While reading an article about same-sex marriage in the Maryland Senate, the state which I fondly call home, I found an interesting quote from man by the name of Austin R. Nimocks, who was cited as saying that research has shown that in most cases, the best situation for a child is “a low-conflict marriage” between a man and a woman.
This piqued my interest. A low-conflict marriage, between a man and a woman. That’s what’s supposed to be ideal for a child’s raising, so let’s see what that means.
Let me share my experiences with marriage, as in my life I have three separate experiences, each telling their own tale about the way I was raised.
1) The ‘high-conflict marriage.’
The first marriage that I was introduced to, or rather introduced me to the world, was that between my mother and father. I was too young to remember much about when they divorced, but to me it seemed civil and the relationship between my parents was fine. However, tales from my siblings and both parents tell me that the marriage was not ‘fine.’ My mom and dad fought like cats and dogs, and even more so in a passive-aggressive manner after the divorce. They are two very strong willed people with large opinions, especially when it comes to the other person.
My mom raised us to embrace who we were, whether that be our sexuality or our experimental vocabularies, we were free to seek what we found to be most comfortable for us. My dad, however, ran a tighter ship. We had bedtimes and our homework was to be done, however this was mostly supervised by one nanny or another as my dad worked long hours. These two personalities in the same household, raising the same children, generally spelled disaster. Hence the divorce.
2) The ‘low-conflict marriage,’ first edition.
My dad remarried after his divorce from my mom and introduced the first low-conflict marriage of my life. Emily was far better suited to my dad, and I will be the first to say that. They are both very Type A, but extremely family oriented. They have similar beliefs about raising children, the censorship that a parent should exercise over their children, and have levels of patience which balance their partner’s. If my dad got upset at us and wanted to yell, Emily was right there with a soothing word for both parties, acting as a sort of Switzerland for the warring countries of Dadland and Kidtopia.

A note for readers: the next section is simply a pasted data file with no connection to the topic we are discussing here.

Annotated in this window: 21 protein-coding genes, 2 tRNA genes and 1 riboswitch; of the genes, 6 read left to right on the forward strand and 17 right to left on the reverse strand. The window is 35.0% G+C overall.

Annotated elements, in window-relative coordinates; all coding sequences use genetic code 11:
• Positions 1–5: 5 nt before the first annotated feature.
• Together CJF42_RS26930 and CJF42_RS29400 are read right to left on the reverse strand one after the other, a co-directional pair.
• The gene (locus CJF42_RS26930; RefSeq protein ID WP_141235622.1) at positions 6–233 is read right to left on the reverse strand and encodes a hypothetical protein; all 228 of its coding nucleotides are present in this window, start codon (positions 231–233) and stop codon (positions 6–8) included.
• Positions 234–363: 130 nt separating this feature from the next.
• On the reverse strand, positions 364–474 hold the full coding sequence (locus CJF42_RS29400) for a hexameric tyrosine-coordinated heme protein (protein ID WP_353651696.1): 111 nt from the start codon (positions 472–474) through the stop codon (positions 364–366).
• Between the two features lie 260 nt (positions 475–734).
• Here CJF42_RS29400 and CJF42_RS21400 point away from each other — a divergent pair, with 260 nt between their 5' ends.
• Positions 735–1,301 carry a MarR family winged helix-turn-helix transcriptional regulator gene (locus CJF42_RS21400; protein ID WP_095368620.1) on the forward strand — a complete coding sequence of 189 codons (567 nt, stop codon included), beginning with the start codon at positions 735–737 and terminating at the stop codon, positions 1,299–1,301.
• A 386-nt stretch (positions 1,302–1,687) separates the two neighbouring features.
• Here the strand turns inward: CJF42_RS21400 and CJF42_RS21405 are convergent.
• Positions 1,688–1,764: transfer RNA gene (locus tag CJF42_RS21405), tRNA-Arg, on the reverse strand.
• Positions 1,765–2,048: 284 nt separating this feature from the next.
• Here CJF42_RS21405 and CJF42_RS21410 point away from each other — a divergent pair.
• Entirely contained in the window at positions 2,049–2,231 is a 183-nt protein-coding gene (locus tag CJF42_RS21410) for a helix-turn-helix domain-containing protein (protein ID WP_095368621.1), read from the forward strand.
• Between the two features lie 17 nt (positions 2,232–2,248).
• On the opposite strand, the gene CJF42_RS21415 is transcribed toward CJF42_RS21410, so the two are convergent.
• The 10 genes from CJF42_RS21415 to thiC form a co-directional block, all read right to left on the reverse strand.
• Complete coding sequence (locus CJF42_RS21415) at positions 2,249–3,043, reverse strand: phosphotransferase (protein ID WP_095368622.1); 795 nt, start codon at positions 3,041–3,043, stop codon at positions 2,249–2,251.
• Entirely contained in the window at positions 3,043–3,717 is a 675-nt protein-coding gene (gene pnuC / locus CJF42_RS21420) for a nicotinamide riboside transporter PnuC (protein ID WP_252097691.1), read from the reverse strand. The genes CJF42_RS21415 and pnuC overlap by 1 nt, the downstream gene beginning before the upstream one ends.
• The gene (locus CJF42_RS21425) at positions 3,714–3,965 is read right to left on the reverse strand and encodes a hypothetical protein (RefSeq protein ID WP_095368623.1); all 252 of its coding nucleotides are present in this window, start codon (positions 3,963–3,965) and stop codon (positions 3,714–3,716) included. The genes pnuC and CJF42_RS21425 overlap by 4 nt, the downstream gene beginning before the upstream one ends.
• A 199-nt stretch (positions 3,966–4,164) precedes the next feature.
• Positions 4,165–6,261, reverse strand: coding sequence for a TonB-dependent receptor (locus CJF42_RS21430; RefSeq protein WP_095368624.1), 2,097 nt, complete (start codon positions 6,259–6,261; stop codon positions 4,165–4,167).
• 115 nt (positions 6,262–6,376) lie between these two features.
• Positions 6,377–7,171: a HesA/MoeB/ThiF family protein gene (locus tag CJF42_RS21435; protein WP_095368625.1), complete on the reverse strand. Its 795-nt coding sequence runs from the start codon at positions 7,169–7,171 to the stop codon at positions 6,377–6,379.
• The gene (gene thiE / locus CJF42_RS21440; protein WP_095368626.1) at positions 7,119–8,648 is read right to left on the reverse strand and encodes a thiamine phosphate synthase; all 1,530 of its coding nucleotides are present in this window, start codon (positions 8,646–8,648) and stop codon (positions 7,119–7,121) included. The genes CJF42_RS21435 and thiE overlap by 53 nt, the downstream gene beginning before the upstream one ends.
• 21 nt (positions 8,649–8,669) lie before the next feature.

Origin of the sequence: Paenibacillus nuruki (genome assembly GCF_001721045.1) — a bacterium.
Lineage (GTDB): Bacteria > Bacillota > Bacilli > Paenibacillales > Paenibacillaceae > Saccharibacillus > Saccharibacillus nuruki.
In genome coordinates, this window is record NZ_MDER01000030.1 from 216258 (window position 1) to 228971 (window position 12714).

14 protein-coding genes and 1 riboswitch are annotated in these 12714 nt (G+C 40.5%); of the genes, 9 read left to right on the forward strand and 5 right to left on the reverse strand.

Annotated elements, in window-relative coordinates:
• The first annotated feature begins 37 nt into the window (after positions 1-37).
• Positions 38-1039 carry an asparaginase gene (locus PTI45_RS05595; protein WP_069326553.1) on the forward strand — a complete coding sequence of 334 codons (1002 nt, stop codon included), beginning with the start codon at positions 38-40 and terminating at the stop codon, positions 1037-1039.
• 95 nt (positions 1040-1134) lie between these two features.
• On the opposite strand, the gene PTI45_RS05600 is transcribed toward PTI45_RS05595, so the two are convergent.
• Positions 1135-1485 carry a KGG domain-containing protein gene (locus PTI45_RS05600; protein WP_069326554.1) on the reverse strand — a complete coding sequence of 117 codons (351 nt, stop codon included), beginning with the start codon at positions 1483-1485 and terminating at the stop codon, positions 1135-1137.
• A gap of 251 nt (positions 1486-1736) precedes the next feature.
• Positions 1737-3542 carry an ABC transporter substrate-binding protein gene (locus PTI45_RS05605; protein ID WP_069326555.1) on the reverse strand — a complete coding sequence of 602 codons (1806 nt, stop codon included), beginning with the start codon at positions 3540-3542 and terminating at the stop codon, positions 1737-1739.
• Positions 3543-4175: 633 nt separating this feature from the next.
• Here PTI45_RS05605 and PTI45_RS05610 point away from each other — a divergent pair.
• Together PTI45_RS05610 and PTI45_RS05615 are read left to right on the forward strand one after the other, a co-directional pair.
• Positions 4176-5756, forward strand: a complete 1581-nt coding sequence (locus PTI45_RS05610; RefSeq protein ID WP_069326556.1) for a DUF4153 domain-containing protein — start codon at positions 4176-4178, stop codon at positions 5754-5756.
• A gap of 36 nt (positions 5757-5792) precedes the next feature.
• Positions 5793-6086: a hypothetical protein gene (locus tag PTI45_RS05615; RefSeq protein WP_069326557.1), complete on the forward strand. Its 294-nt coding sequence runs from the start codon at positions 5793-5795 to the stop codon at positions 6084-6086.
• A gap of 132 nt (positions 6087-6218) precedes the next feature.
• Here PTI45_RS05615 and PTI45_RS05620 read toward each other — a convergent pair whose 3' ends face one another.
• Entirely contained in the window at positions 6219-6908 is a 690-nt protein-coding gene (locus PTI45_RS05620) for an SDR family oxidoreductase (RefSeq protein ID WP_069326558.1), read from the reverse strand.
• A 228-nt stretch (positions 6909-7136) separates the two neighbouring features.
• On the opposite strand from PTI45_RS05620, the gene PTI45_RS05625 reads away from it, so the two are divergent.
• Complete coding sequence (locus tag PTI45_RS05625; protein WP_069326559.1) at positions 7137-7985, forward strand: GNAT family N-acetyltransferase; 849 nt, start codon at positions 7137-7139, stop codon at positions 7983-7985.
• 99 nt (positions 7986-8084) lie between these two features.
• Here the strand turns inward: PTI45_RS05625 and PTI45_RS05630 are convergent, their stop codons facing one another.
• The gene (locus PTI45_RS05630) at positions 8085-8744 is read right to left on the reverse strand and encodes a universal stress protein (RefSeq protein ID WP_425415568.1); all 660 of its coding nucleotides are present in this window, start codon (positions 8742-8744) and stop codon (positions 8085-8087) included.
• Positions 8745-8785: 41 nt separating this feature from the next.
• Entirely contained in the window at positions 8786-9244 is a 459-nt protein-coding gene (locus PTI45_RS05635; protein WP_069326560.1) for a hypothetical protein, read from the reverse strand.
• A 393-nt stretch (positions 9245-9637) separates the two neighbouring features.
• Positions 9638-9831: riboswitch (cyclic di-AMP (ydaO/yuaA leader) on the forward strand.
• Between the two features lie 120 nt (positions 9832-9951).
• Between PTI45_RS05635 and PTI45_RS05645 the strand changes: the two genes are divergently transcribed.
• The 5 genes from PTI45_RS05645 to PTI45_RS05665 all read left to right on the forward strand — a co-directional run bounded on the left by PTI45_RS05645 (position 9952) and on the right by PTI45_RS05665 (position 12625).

This was my first ‘low-conflict marriage’ and I agree that I have benefited from being raised by it. However, this marriage has had to work against the damage of divorce that has left me scarred. Who knows if any amount of truly good parenting or copacetic relations between one set of parents can undo the fights made by the previous pair? Certainly not me.
One thing is for certain, though. I definitely had fun at the wedding. I mean, look at me and my sister, proudly dancing with glittered batons of joy at this new ‘low-conflict marriage:’
3) The ‘low-conflict marriage,’ second edition.
Some may not count my second experience in this realm as a marriage, but I do. My mom has been with her partner Mary since my dad and Emily got married. That’s longer than a lot of marriages ever last, so I feel quite comfortable calling Mary my stepmom, regardless of if a piece of paper says she is or isn’t. This marriage works very similarly to my dad’s. My mom and mary have personalities which both compliment and balance each other. If my mom’s short amount of patience ran out, Mary was there to calm the situation. If, as it often happens, I could not see the wisdom in my mom’s advice (as I was a teenager and therefore knew everything), then Mary was there to show me the logic of the situation. In general, there was little conflict that came from the marriage itself, and what did came from my not being the most cooperative chid. The love of this marriage, which I believe is what constitutes such a title for their relationship, is easy to see:
And if you still doubt this marriage, look at these pictures of me and Mary when we reunited after one of the many long breaks that comes with a child going to college 8.5 hours away from home. That protective look in her eyes and the love between us couldn’t define her more as one of my parents.
So, after this review of conflict in marriages that I’ve experienced in my life, what is the best situation for raising children?
Is it the marriage between a man and a woman?
Is it the union of two people, no matter their genders, who love each other and whose personalities work well together?
Or is it something else, maybe a single mother or father, etc.?
Personally, I believe that my mother and father’s divorce was the best thing that could have ever happened to me. Their marriage was not suited to their happiness, and even less to the happiness of their children. So too I believe that both of my parents re-marrying women was the best result for me, as it worked out that I have four happy parents who care about and love me with all of their hearts.
I admit that I have a unique situation, even when it comes to gay families. I have been blessed with two sets of parents, one heterosexual and the other homosexual. My opinion is therefore somehow tarnished by the fact that I indeed was not raised in a purely gay family. I was raised by both, and therefore cannot support or choose either.
But I do. I support families that love each other and work well together, through the best and worst of times. So I support gay couples and I support heterosexual couples. I support a ‘low-conflict marriage,’ but I do not define that as strictly between a man and a woman.
If you believe in marriage equality like I do, you can help make this idea a reality in the Maryland Senate and learn more by visiting this facebook page.